This is a guest post from Aaron over at Free Range Hiking.
Hammock camping has been quickly gaining popularity in recent years. Owing its increased success and visibility to updated designs, increased affordability and a few books like Lost on the Appalachian Trail by author and AT/PCT Thru Hiker Kyle Rohrig (highly recommended) who rave about their successes hammock camping on famous long trails. For a lot of people hammock camping is simply something that they have never been introduced to, let alone tried for themselves. But in my personal experience it’s something that you try a few times before realizing you’ll never go back to tents. So here are 5 reasons that you should be hammock camping.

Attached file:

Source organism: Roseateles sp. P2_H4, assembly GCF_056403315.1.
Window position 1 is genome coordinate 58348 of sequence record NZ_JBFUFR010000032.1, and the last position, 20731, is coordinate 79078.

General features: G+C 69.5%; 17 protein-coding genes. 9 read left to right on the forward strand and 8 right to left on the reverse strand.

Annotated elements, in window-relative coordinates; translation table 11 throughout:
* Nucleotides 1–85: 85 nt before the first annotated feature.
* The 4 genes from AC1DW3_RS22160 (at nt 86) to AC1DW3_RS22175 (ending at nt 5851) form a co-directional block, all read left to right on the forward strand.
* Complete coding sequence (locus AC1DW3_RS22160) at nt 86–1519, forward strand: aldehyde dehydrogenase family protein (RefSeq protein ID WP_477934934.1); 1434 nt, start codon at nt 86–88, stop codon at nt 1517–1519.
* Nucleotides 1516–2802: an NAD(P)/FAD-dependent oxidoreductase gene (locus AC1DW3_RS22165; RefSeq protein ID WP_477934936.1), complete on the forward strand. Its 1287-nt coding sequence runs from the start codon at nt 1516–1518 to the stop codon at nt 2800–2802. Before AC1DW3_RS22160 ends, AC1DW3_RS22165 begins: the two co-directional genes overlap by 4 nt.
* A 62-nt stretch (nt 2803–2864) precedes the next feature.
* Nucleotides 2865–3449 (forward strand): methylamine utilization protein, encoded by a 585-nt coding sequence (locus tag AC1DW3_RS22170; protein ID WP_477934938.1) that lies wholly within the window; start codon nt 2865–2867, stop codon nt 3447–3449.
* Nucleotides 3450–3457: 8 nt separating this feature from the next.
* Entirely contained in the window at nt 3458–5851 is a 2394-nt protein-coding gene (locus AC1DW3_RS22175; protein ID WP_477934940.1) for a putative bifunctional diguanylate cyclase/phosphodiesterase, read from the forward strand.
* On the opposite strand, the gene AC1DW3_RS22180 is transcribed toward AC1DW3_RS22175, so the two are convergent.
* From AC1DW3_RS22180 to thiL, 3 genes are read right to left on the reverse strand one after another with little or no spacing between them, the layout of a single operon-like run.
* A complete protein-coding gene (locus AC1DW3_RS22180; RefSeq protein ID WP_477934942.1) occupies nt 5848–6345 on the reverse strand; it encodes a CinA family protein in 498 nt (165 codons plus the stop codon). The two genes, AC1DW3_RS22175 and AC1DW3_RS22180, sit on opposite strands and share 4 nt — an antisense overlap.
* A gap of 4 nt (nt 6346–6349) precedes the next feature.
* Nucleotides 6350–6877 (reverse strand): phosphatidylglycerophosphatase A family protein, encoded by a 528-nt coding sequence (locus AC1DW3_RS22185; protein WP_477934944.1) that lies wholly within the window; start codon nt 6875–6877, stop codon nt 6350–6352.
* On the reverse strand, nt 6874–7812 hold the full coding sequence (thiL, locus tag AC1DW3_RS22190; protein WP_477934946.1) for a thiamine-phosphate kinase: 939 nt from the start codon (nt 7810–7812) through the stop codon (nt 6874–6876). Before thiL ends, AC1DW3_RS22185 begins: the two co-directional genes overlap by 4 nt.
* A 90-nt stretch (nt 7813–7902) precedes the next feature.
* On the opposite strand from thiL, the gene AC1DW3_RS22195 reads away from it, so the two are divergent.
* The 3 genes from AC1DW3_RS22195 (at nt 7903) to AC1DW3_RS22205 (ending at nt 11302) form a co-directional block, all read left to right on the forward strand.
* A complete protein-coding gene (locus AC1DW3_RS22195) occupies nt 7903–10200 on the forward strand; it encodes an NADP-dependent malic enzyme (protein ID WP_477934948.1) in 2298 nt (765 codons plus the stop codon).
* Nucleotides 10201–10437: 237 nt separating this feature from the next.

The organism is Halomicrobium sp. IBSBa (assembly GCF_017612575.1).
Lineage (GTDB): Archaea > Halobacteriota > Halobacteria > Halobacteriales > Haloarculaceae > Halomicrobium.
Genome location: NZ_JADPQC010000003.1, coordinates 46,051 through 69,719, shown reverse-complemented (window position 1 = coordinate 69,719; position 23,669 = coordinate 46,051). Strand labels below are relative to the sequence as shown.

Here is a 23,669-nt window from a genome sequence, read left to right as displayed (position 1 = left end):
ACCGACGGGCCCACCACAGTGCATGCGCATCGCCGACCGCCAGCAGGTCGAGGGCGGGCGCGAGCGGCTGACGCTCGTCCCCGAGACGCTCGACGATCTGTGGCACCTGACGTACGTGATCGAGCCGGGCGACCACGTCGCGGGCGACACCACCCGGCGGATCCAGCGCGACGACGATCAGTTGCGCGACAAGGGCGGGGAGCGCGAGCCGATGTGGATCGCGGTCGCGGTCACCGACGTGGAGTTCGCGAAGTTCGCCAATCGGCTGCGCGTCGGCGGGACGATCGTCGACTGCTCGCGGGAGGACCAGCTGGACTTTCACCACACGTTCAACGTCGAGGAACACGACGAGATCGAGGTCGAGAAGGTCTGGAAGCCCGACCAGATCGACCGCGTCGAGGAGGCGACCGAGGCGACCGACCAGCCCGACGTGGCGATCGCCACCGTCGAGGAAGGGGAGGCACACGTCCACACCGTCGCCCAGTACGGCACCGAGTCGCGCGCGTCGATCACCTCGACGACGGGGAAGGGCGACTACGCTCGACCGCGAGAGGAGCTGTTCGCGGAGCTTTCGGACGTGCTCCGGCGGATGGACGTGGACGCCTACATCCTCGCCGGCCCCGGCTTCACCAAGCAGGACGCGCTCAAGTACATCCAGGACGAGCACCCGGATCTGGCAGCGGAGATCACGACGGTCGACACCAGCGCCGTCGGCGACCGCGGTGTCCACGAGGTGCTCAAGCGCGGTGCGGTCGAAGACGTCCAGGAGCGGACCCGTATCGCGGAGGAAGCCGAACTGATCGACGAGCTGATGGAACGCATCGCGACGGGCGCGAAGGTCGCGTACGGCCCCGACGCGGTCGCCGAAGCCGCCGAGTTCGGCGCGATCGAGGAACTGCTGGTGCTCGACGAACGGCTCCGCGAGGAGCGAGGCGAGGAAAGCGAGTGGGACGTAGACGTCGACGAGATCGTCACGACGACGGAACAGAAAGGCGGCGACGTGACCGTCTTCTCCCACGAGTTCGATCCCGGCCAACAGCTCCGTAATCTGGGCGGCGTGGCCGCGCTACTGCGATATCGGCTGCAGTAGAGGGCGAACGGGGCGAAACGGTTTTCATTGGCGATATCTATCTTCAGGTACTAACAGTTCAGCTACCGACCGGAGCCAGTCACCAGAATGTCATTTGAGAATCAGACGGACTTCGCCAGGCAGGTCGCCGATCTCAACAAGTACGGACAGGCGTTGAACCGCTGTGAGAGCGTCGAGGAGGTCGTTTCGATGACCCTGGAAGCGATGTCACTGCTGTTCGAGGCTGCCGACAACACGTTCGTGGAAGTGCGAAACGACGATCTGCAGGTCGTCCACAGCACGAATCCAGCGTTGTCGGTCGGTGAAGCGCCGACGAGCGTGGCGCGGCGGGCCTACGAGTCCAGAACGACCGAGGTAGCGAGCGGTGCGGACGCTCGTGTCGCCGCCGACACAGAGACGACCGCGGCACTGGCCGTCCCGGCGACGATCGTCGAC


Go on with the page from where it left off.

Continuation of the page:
- Leave no trace. If you’re the outdoor adventure type you’ve probably read and follow the “leave no trace” principals. Those of us that love the outdoors want to continue loving the outdoors and share than love with others for as long as possible. In a lot of cases people take “leave no trace” as simply packing out what you pack in and picking up trash here and there. But there is a lot more to it than that. Our forest ecosystems are fragile and every plant serves a multitude of functions and purposes that are invaluable to the ecosystem. When we set up tents, the first order of business is usually clearing away weeds, twigs and other undergrowth so that we have a relatively flat, even place to sleep. But on top of further altering the environment the clearing and smashed undergrowth is a spotlight to other hikers that someone slept there recently. Using a hammock, especially with the use of tree straps, completely eliminates this problem because the straps won’t harm the trees and the only thing that the hammock compresses is air. I especially enjoy this because it allows me to camp in areas that just wouldn’t work with a tent due to undergrowth or slope of the ground. It also allows you to remain better hidden from others in the forest or along the trail. Since we all crave that “alone with nature” feeling, staying hidden to other hikers outside of your group is a must. It also keeps you safer, since strangers can’t find you easily.